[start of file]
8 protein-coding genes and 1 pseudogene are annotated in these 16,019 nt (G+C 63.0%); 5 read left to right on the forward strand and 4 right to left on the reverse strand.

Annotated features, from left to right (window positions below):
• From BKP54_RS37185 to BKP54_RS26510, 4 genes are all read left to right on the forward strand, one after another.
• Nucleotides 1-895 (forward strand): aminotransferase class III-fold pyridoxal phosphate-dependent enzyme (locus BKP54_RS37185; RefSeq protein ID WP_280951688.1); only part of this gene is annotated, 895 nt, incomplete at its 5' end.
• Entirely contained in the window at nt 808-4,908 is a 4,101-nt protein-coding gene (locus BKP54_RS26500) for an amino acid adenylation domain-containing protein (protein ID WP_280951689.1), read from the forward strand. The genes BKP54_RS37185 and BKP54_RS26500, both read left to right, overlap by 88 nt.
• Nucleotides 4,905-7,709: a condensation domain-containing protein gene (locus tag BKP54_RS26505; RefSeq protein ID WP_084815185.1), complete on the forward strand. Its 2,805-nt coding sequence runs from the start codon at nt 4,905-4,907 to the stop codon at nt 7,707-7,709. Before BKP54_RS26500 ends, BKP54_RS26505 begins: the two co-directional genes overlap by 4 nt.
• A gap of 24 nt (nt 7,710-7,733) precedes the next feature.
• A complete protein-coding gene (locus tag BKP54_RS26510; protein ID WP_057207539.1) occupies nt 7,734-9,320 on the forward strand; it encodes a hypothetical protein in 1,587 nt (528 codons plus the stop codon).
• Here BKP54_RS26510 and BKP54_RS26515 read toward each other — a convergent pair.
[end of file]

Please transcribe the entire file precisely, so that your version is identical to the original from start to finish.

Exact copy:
8 protein-coding genes and 1 pseudogene are annotated in these 16,019 nt (G+C 63.0%); 5 read left to right on the forward strand and 4 right to left on the reverse strand.

Annotated features, from left to right (window positions below):
• From BKP54_RS37185 to BKP54_RS26510, 4 genes are all read left to right on the forward strand, one after another.
• Nucleotides 1-895 (forward strand): aminotransferase class III-fold pyridoxal phosphate-dependent enzyme (locus BKP54_RS37185; RefSeq protein ID WP_280951688.1); only part of this gene is annotated, 895 nt, incomplete at its 5' end.
• Entirely contained in the window at nt 808-4,908 is a 4,101-nt protein-coding gene (locus BKP54_RS26500) for an amino acid adenylation domain-containing protein (protein ID WP_280951689.1), read from the forward strand. The genes BKP54_RS37185 and BKP54_RS26500, both read left to right, overlap by 88 nt.
• Nucleotides 4,905-7,709: a condensation domain-containing protein gene (locus tag BKP54_RS26505; RefSeq protein ID WP_084815185.1), complete on the forward strand. Its 2,805-nt coding sequence runs from the start codon at nt 4,905-4,907 to the stop codon at nt 7,707-7,709. Before BKP54_RS26500 ends, BKP54_RS26505 begins: the two co-directional genes overlap by 4 nt.
• A gap of 24 nt (nt 7,710-7,733) precedes the next feature.
• A complete protein-coding gene (locus tag BKP54_RS26510; protein ID WP_057207539.1) occupies nt 7,734-9,320 on the forward strand; it encodes a hypothetical protein in 1,587 nt (528 codons plus the stop codon).
• Here BKP54_RS26510 and BKP54_RS26515 read toward each other — a convergent pair.